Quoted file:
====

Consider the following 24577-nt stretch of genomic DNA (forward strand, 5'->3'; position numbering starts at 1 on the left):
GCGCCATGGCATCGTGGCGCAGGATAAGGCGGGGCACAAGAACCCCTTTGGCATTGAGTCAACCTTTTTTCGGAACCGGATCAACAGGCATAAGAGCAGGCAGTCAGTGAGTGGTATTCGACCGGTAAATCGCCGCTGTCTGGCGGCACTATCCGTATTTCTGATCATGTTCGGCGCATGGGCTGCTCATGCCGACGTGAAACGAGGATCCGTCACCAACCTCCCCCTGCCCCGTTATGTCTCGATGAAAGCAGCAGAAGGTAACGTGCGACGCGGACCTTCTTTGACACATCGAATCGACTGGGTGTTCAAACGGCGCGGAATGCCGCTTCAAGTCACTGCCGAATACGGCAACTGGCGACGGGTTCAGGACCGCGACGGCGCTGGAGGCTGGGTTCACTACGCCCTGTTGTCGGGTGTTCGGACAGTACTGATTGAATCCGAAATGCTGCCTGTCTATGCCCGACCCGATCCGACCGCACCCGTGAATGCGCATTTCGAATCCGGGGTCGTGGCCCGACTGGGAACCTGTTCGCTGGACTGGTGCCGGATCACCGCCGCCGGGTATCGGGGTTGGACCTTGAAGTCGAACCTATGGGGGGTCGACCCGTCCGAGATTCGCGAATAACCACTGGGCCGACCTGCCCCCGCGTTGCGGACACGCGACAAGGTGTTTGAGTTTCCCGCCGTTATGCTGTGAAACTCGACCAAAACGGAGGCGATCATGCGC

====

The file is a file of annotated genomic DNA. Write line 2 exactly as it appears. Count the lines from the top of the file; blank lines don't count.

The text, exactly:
GCGCCATGGCATCGTGGCGCAGGATAAGGCGGGGCACAAGAACCCCTTTGGCATTGAGTCAACCTTTTTTCGGAACCGGATCAACAGGCATAAGAGCAGGCAGTCAGTGAGTGGTATTCGACCGGTAAATCGCCGCTGTCTGGCGGCACTATCCGTATTTCTGATCATGTTCGGCGCATGGGCTGCTCATGCCGACGTGAAACGAGGATCCGTCACCAACCTCCCCCTGCCCCGTTATGTCTCGATGAAAGCAGCAGAAGGTAACGTGCGACGCGGACCTTCTTTGACACATCGAATCGACTGGGTGTTCAAACGGCGCGGAATGCCGCTTCAAGTCACTGCCGAATACGGCAACTGGCGACGGGTTCAGGACCGCGACGGCGCTGGAGGCTGGGTTCACTACGCCCTGTTGTCGGGTGTTCGGACAGTACTGATTGAATCCGAAATGCTGCCTGTCTATGCCCGACCCGATCCGACCGCACCCGTGAATGCGCATTTCGAATCCGGGGTCGTGGCCCGACTGGGAACCTGTTCGCTGGACTGGTGCCGGATCACCGCCGCCGGGTATCGGGGTTGGACCTTGAAGTCGAACCTATGGGGGGTCGACCCGTCCGAGATTCGCGAATAACCACTGGGCCGACCTGCCCCCGCGTTGCGGACACGCGACAAGGTGTTTGAGTTTCCCGCCGTTATGCTGTGAAACTCGACCAAAACGGAGGCGATCATGCGC